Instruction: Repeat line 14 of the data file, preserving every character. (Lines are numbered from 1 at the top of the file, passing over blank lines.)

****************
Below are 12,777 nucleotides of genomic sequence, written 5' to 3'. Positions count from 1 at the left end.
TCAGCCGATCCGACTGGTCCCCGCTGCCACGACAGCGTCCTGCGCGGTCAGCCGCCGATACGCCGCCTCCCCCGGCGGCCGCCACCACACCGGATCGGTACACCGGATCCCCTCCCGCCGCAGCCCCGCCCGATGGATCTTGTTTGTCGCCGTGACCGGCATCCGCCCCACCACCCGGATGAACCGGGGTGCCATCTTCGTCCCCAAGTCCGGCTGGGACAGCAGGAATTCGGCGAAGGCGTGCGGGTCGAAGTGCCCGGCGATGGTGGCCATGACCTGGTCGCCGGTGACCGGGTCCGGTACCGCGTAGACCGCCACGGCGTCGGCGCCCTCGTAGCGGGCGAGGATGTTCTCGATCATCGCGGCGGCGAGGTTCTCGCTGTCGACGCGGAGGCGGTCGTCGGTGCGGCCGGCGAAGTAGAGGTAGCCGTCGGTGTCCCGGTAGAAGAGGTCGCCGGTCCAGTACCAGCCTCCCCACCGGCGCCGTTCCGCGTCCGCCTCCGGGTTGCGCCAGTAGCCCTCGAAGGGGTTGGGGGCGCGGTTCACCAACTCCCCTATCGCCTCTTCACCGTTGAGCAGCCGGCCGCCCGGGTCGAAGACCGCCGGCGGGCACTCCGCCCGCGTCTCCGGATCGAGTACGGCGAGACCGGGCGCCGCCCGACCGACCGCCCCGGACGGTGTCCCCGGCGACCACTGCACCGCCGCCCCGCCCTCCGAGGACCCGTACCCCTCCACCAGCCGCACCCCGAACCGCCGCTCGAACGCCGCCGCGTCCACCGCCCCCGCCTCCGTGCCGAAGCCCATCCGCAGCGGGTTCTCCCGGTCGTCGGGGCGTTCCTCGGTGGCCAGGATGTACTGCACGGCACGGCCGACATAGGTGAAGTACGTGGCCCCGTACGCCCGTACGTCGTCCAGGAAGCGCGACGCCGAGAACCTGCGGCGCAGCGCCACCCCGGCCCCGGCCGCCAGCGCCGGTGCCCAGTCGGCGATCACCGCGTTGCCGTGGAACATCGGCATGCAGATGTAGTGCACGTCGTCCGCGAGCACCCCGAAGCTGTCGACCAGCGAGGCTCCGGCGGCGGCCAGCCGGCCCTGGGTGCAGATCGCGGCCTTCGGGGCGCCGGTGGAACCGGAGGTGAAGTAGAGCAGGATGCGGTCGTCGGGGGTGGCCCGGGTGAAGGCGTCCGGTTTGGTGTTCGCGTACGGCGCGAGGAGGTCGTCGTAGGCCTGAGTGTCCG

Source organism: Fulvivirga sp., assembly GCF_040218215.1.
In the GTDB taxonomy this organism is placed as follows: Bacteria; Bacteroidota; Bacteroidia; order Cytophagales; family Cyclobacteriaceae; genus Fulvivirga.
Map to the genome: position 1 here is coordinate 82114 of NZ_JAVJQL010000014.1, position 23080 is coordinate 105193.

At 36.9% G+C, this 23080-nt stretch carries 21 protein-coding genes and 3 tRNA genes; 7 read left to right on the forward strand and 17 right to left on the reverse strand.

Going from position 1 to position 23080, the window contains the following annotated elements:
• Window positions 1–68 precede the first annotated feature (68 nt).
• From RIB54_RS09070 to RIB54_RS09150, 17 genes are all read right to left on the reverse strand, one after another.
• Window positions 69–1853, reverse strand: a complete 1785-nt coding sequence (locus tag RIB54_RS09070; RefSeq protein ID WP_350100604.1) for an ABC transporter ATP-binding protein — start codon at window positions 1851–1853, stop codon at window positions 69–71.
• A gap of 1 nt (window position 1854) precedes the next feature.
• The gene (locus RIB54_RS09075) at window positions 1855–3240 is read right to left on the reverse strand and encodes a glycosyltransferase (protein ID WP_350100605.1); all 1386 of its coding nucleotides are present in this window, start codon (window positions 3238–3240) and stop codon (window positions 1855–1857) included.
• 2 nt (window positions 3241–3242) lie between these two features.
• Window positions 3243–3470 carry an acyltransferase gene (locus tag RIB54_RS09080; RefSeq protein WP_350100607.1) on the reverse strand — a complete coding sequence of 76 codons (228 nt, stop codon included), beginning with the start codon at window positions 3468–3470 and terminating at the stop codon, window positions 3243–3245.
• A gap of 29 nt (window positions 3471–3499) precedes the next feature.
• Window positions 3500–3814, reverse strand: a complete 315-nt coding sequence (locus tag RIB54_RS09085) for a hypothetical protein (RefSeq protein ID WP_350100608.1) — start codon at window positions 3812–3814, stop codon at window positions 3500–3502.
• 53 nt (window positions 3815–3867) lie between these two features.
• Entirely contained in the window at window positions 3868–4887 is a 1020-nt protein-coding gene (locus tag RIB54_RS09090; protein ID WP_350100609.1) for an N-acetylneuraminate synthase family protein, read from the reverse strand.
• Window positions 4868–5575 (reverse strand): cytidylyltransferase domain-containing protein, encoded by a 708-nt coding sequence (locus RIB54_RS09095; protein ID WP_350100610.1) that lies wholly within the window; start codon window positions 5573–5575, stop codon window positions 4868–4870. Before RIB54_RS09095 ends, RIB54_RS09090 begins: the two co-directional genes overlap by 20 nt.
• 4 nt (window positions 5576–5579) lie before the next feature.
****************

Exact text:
• Window positions 3243–3470 carry an acyltransferase gene (locus tag RIB54_RS09080; RefSeq protein WP_350100607.1) on the reverse strand — a complete coding sequence of 76 codons (228 nt, stop codon included), beginning with the start codon at window positions 3468–3470 and terminating at the stop codon, window positions 3243–3245.